Asian carp

These fish have been known to cause catastrophic damage to native fish populations since their introduction. I myself have seen them many times, as I fish for trout in small streams. Carp can grow very large, which allows them to become predators to almost any freshwater stream or river fish. 

I have heard conflicting advice on how to cook carp. Some people say they taste great with a Cajun blend of seasonings. However, one friend gave me some very different advice. He said once you catch a carp, you nail it to a board. You then leave the board out for three days. After the three days have passed, you throw away the fish and eat the board. 

I guess you will have to find out for yourself. 


If you grew up south of the Mason-Dixon line, you are probably aware of the joy of frogs’ legs. If you have ever gone camping in the country on the East Coast during the summer, you have probably heard bullfrogs croaking late into the night. 

Bullfrogs have become a ubiquitous species; they can be found all over the planet. While they may not be as big of a problem as pigs or lionfish, they do tend to thin out the populations of fish and other amphibians.

Next time you are in the South and someone asks you if you would like to try frogs’ legs, go for it!

There are also several plant species that have been slowly but surely taking over and killing other plants. 

Japanese kudzu

The South seems to have a high number of invasive species. If you have ever driven through the countryside in the Carolinas or Georgia, you have probably noticed the huge groves of kudzu vines engulfing everything in sight. Kudzu is very hardy, and it is difficult to eradicate. It can kill full-sized oak trees and coat whole sections of forest, from the forest floor to the treetops.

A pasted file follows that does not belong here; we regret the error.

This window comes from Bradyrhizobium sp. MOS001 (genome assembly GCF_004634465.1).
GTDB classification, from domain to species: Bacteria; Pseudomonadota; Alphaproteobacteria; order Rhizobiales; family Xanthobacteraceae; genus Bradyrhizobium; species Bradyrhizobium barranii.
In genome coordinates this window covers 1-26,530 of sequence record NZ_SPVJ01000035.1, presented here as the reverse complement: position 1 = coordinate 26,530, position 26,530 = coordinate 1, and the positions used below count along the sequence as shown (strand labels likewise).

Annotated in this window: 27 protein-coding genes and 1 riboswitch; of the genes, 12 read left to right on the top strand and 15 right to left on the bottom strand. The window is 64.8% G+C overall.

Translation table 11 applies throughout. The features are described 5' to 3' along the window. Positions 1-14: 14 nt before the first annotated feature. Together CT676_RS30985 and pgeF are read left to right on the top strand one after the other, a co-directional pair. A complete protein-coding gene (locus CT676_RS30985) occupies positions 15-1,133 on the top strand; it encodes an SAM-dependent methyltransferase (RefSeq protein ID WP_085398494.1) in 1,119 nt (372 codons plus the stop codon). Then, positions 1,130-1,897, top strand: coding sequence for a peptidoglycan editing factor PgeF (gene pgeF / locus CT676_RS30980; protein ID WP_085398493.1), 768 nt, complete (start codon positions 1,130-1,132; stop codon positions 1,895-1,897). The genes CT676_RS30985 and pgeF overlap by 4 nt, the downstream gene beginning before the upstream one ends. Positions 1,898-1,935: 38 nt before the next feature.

Fortunately, it is said to go well in a quiche!

Garlic mustard

Portrait of lionfishThis European plant has spread rapidly across the United States. Apparently, it can be turned into a fantastic pesto for those of you with a flair for Italian cuisine. 

All of these creatures and plants are examples of what can happen when we try to tamper with local habitats. They serve as a reminder that this world operates as a delicately balanced ecosystem, and we humans are part of that ecosystem.

Sometimes it is necessary for us to help maintain a balance, but we must be very careful not to overstep our bounds. We can be a great help, or we can make things dramatically worse.

Just remember that if you ever introduce a foreign species to a new area, make sure it’s edible!

—Kyle Kramer

Kyle is an outdoor enthusiast with a passion for nature and sustainability. When he is not writing, you will find him in his workshop crafting with local wood, hiking in the Arizona mountains, fly fishing, horseback riding or putting together a healthy meal in the kitchen.